The "Amazing Stories" reboot doesn't live up to its name, but it doesn't have to

In a TV subgenre ruled by "Black Mirror," Steven Spielberg's Apple TV+ anthology series redux is just OK

By Melanie McFarland

TV Critic

Published March 7, 2020 3:30PM (EST)

Dylan O'Brien in "Amazing Stories" (Apple TV+)
Dylan O'Brien in "Amazing Stories" (Apple TV+)

Producing an anthology series that is fresh and more or less consistent in quality is not easy. You may think it is, given the number of shows kicking around that define themselves as anthology series, playing loosely with what that means. But just because there's a bounty of a certain type of series doesn't mean they're all equal, or even good. The people in charge of programming Apple TV+ know this. The streaming service happens to have an wonderful and sturdy anthology series in its stable in "Little America."

In comparison, its five-part "Amazing Stories" reboot barely qualifies as serviceable. We're talking quality here, not subject matter; the two shows couldn't be more dissimilar, save for the common idea of portraying some portrait of what America is and the magic that can happen here.

The America in "Amazing Stories" is a vision filtered through the lens of executive producer Steven Spielberg, who conceived the short-lived NBC series that aired between 1985 and 1987.

The original "Amazing Stories" was a ratings bust, but back then there were kids who loved its simple, family-friendly fables. Some of those kids are now adults with a fuzzy fondness for childhood wonder and enough disposable income, maybe, to purchase an Apple TV+ subscription

Others are in charge of greenlighting TV series. Two others, the revival's executive producers and showrunners Edward Kitsis and Adam Horowitz, made a name for themselves transforming Disney cartoon princesses into a live-action drama suitable for ages five (I'm guessing?) and up that was ABC's "Once Upon a Time."

Add it all up and what you get is show with sci-fi aspirations trading on a brand name and fueled in large part by foggy remembrance of yesteryear – rather, this is what one may conclude after watching "The Cellar," starring "The Maze Runner" star Dylan O'Brien and Victoria Pedretti from Season 2 of "You."

Written by Jessica Scharzer, this is a simple story that hews to Spielberg's classic portrait of small town American which, in 2020, translates to an exurb. The location and circumstances are straight out a sci-fi comic Chip and Joanna Gaines might have co-written: A pair of brothers have been contracted to restore a stately farmhouse conveniently located in the middle of nowhere.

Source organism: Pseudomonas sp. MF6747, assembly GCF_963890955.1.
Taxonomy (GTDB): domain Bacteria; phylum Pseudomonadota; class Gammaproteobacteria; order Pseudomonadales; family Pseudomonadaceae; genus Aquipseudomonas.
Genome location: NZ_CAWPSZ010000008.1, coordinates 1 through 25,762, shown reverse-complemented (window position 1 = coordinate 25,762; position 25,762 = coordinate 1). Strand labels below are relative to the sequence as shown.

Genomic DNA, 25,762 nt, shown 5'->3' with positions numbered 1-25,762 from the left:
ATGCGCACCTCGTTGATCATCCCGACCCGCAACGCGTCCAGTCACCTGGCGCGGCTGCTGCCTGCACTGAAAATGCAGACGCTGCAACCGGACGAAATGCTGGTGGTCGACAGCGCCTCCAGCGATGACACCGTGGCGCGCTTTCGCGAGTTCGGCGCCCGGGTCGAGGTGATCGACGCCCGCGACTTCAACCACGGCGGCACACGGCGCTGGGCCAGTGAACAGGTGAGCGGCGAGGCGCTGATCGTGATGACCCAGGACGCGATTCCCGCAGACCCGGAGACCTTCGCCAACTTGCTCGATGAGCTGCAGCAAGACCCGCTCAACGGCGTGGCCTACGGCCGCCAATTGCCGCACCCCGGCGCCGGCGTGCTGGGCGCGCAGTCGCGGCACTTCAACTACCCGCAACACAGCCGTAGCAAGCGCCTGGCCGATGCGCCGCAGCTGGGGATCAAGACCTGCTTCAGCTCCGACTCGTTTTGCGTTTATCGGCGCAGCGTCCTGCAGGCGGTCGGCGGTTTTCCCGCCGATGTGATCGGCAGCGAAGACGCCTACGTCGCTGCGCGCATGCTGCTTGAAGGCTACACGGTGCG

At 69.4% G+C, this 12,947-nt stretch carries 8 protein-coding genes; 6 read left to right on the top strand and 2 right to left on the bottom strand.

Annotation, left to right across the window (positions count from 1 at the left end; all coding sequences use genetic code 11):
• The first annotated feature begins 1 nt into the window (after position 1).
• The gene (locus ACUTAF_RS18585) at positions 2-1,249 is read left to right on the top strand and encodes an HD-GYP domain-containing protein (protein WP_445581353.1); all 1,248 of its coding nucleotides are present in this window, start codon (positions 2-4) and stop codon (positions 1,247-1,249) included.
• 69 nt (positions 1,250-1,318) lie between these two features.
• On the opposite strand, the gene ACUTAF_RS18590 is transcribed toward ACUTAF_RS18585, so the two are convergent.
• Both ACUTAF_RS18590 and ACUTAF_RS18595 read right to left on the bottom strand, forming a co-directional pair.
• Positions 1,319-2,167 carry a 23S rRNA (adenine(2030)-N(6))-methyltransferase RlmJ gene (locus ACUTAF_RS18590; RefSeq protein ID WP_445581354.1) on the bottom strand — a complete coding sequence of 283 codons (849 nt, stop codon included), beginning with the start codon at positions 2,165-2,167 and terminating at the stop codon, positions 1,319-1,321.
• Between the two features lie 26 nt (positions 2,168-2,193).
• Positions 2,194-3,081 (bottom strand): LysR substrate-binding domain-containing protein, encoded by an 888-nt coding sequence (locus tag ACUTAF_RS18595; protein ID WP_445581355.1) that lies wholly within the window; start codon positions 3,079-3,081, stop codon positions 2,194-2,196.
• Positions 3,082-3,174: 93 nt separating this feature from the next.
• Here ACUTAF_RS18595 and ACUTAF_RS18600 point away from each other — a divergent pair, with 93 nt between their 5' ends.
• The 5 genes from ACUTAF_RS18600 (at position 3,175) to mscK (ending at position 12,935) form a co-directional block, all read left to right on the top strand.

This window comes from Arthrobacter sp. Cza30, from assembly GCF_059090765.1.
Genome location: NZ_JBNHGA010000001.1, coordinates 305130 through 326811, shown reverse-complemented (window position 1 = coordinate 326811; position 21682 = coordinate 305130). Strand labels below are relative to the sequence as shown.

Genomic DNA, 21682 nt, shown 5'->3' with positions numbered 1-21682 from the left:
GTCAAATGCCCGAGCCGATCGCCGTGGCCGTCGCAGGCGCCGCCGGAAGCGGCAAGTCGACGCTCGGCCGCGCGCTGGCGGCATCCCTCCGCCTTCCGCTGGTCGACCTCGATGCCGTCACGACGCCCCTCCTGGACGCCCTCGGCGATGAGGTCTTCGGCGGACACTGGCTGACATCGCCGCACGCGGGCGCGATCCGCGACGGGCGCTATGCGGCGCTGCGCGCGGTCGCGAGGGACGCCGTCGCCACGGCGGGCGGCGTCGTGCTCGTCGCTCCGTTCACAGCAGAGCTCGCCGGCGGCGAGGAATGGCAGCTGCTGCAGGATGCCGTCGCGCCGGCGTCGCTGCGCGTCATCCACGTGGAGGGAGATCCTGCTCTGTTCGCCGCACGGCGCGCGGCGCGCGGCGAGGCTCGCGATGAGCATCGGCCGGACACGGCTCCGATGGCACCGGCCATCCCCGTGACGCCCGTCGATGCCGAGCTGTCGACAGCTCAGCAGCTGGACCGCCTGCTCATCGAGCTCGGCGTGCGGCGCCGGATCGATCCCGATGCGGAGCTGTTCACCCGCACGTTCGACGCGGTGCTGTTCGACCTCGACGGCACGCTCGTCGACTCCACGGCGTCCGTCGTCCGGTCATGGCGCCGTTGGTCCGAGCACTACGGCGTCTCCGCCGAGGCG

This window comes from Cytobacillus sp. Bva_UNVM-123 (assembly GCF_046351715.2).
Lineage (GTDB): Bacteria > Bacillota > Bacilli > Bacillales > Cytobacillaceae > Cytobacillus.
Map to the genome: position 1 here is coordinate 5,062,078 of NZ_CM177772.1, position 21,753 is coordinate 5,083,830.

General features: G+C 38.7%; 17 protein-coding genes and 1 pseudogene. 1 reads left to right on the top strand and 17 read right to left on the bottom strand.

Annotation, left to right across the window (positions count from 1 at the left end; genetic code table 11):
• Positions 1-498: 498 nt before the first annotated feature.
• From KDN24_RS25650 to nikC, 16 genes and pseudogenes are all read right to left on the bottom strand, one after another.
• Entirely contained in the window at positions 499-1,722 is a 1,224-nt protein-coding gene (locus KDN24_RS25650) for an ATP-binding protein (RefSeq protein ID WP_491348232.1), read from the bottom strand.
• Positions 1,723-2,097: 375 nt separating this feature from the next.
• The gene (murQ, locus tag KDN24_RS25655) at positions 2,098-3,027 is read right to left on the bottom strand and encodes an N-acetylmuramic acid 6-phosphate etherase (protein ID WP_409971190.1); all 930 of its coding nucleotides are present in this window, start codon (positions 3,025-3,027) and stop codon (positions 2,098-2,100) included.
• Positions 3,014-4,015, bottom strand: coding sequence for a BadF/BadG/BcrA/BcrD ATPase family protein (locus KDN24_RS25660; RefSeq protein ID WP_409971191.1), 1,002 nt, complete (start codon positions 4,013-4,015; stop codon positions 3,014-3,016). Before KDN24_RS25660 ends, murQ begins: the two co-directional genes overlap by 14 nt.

While the older brother is a happily married man with toddler and a loving husband and dreams of expanding his one man real estate restoration business into a family affair, O'Brien's character Sam is addicted to dating apps and one night stands.

But that all changes when Sam is poking around and comes across a box of abandoned keepsakes left there by a previous and very much long-gone owner, including a photo of an attractive woman who would have been around the same age.

Conveniently he stumbles upon some sort of weird rift in time and space in the basement, and faster than you can click your heels together three times, he's whisked back to 1919. Most Millennials would be straight bummed by this turn of events, but Sam crosses paths with Evelyn (Pedretti), the woman in the picture, and adventure ensues.

Time traveling romances are popular, and the nice thing about "The Cellar" is that their love affair is chaste and sweet and involves a fair amount of danger, but nothing too upsetting for the kids. But that's about the best compliment one can offer about this episode: it's nice. The stakes are pretty low and it's easy enough to guess the outcome, twists and all, because you've probably seen some version of this sort of show before, and not necessarily with softly lit, tender sex scenes with a Scotsman.

And this is the challenge that "Amazing Stories" and any other genre reboot has to contend with. It's tough to retrofit a certain format into a new era without taking into account what the audience already has seen and expects of that format. The same problem plagued Jordan Peele's revival of "The Twilight Zone" for CBS All Access, a series that wasn't bad and had a few inspired episodes shuffled into its playlist but as a whole never rose very far above the level of fair-to-OK.

"Amazing Stories," meanwhile, is battling to be noticed in a corner of the television landscape that is largely defined and ruled by "Black Mirror" while holding to the series' commitment to wholesomeness. And that is certainly possible; even "Black Mirror" included a couple of love stories fueled by charm that parents could watch with their children.

Unfortunately for "The Cellar" its themes bear the loosest resemblance to one of the best "Black Mirror" episodes there is. And in terms of quality this episode doesn't hold a candle to "San Junipiero." It barely even meets the pluckiness of the Sam Dimas we're treated to in "Bill & Ted's Excellent Adventure."

The upside is that if you aren't smitten by the opening act of "Amazing Stories," you can always come back the following week to see what sort of wonder the producers have cooked up, and you can trust that it'll be pleasant and wholesome and inoffensive – good enough, in other words. But "Amazing"? That's pushing it.

 "Amazing Stories" debuts Friday, March 6 on Apple TV+, with new episodes premiering weekly.

By Melanie McFarland

Melanie McFarland is Salon's TV critic. Follow her on Twitter: @McTelevision

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